According to the American Cancer Society, in 2021, there will be a surge of cancer patients, with 1.9 million new cases diagnosed within the US alone. Regrettably, every year thousands of patients die due to this fatal disease. However, healthcare providers’ job is to make every patient, no matter the stage of cancer they are at, feel at ease. Though this can be tough, getting too close to patients can put them at immediate risk of developing depression. Simultaneously, being too cold and distant can make patients feel unwelcome.
Since most patients enduring illnesses are scared for their life, they feel high levels of stress and anxiety and suffer from severe bouts of depression. Therefore, being a primary care provider for these individuals can be challenging. However, a healthcare expert can drastically impact the patient’s quality of life, health, stress, depression, and happiness. In fact, patient experience is what differentiates an excellent primary healthcare provider from another one.
Below, we have gathered five essential traits to equip you to provide exceptional primary care for your patients. These are especially beneficial for practitioners such as nurses since they spend most of their time with patients. While nurses should consider enrolling in flexible higher education programs such as online DNP programs to hone their skills, mastering these tips will be a bonus.
If you want to excel at providing excellent healthcare to your patients, start with improving your communication skills. It is your job to communicate with the patient, family members, and other practitioners to ensure everyone is on the same page. Your patient is highly likely to feel lonely and irritated due to taking countless medications and feeling left out, not knowing how their treatments benefit them. We recommend taking the time to walk your patients through the entire process at a comfortable pace and addressing their questions along the way.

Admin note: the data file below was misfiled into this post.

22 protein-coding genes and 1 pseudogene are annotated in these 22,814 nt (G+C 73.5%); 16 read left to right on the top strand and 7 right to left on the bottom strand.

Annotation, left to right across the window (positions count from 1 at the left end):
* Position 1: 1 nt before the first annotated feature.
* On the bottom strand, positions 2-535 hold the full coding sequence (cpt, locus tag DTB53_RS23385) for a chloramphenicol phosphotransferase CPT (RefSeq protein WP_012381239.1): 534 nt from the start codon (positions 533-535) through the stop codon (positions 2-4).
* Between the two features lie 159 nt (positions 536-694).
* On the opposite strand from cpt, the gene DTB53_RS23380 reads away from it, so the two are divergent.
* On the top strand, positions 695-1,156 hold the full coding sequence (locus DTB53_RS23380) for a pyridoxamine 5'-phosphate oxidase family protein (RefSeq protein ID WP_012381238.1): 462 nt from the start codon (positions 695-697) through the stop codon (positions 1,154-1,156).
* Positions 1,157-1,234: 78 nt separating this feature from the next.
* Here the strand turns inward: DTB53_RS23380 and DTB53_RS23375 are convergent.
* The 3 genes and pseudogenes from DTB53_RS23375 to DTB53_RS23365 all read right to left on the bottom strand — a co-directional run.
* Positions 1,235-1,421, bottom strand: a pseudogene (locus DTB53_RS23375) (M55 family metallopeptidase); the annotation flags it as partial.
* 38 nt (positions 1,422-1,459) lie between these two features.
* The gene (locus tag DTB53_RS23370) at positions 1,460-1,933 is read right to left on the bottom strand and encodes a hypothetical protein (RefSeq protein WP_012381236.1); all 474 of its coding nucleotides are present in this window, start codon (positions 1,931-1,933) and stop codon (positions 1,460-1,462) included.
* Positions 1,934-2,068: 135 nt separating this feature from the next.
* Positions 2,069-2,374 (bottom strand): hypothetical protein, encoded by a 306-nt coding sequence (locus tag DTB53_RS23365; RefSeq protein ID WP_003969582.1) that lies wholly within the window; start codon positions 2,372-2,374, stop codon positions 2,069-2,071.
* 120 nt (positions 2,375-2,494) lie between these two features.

Throughout the treatment, set aside time to have one-on-one discussions with each patient to know if they feel any improvements or deterioration in their health. While most healthcare providers use medical jargon, communicating this way with patients can leave them feeling frustrated. Instead, do not bog down your patient’s mind with words they may not understand. Try speaking in simple layman terms that adults and children of all ages easily understand. Patients who understand treatments better are more likely to follow instructions correctly. On the other hand, patients who feel unheard have a higher probability of not following the regime and even switching healthcare providers mid-treatment.
Focus on the patient, not the illness
Too often, primary care providers focus on the disease itself instead of the patient. However, this mistake can cost them to dehumanize the patient and make them feel alienated from the recovery process. On the contrary, healthcare experts are responsible for bridging the gap between patients, uncertainties, and questions about the journey to recovery.